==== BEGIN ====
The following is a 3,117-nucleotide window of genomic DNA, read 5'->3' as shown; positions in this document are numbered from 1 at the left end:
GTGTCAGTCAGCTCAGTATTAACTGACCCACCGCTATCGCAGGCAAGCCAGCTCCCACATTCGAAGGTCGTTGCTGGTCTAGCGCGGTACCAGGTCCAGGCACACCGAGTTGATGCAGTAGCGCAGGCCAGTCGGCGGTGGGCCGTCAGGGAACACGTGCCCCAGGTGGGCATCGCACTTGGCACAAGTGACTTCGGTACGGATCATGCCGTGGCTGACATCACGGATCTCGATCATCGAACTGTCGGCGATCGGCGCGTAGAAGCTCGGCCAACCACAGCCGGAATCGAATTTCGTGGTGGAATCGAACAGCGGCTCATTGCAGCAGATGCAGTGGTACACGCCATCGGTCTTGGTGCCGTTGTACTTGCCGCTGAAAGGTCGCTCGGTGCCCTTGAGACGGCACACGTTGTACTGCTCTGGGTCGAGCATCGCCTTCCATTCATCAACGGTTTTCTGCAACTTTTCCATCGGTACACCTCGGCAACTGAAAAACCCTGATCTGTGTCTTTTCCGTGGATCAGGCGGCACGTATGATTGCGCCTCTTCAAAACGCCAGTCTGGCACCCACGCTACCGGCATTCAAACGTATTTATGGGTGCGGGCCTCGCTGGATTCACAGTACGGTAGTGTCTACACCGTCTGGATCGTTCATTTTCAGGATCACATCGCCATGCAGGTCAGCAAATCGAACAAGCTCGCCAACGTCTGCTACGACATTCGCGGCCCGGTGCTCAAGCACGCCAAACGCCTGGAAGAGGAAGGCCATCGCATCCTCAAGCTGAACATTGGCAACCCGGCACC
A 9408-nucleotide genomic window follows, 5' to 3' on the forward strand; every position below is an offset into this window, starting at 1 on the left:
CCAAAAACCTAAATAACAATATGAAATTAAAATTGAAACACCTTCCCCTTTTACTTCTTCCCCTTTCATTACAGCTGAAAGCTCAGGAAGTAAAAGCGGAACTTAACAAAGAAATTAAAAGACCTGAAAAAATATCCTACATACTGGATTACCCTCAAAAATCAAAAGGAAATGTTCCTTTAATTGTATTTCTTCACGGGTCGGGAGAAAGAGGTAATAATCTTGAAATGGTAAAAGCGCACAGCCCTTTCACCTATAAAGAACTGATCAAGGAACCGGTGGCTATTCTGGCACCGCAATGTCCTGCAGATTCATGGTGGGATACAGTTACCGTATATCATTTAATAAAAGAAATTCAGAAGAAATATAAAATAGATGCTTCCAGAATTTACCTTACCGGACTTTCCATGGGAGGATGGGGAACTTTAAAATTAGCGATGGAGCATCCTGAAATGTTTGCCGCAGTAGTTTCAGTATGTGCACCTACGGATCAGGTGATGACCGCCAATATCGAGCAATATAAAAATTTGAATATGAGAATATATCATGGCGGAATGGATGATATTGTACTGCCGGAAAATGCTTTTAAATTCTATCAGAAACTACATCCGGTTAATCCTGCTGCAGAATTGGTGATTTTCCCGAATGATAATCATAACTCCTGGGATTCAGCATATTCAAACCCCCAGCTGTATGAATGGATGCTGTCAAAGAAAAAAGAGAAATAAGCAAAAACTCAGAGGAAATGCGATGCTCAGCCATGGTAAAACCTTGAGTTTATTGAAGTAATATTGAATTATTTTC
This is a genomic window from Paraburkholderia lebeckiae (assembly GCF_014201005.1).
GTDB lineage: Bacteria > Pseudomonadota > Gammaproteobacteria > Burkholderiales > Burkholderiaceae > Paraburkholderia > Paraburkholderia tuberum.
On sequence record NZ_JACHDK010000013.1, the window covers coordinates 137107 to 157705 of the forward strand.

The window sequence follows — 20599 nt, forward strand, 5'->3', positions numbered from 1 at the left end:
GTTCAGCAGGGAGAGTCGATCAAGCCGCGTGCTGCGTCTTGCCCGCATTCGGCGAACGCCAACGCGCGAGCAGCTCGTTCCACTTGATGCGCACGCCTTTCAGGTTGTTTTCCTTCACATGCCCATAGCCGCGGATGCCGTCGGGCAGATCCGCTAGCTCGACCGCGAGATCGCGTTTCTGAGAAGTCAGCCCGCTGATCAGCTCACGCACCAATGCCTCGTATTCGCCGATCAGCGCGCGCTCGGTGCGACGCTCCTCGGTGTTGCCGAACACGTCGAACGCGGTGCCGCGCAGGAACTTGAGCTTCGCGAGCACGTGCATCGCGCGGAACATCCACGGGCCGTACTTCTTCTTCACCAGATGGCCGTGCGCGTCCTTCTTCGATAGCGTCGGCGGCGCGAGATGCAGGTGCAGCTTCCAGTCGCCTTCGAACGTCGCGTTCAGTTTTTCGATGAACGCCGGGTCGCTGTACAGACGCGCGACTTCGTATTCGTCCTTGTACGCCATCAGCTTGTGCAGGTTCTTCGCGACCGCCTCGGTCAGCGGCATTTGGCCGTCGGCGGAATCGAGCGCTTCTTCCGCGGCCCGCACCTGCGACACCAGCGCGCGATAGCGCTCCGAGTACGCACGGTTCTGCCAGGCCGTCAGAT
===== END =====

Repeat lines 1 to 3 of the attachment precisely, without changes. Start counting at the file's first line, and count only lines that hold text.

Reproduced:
The following is a 3,117-nucleotide window of genomic DNA, read 5'->3' as shown; positions in this document are numbered from 1 at the left end:
GTGTCAGTCAGCTCAGTATTAACTGACCCACCGCTATCGCAGGCAAGCCAGCTCCCACATTCGAAGGTCGTTGCTGGTCTAGCGCGGTACCAGGTCCAGGCACACCGAGTTGATGCAGTAGCGCAGGCCAGTCGGCGGTGGGCCGTCAGGGAACACGTGCCCCAGGTGGGCATCGCACTTGGCACAAGTGACTTCGGTACGGATCATGCCGTGGCTGACATCACGGATCTCGATCATCGAACTGTCGGCGATCGGCGCGTAGAAGCTCGGCCAACCACAGCCGGAATCGAATTTCGTGGTGGAATCGAACAGCGGCTCATTGCAGCAGATGCAGTGGTACACGCCATCGGTCTTGGTGCCGTTGTACTTGCCGCTGAAAGGTCGCTCGGTGCCCTTGAGACGGCACACGTTGTACTGCTCTGGGTCGAGCATCGCCTTCCATTCATCAACGGTTTTCTGCAACTTTTCCATCGGTACACCTCGGCAACTGAAAAACCCTGATCTGTGTCTTTTCCGTGGATCAGGCGGCACGTATGATTGCGCCTCTTCAAAACGCCAGTCTGGCACCCACGCTACCGGCATTCAAACGTATTTATGGGTGCGGGCCTCGCTGGATTCACAGTACGGTAGTGTCTACACCGTCTGGATCGTTCATTTTCAGGATCACATCGCCATGCAGGTCAGCAAATCGAACAAGCTCGCCAACGTCTGCTACGACATTCGCGGCCCGGTGCTCAAGCACGCCAAACGCCTGGAAGAGGAAGGCCATCGCATCCTCAAGCTGAACATTGGCAACCCGGCACC
A 9408-nucleotide genomic window follows, 5' to 3' on the forward strand; every position below is an offset into this window, starting at 1 on the left: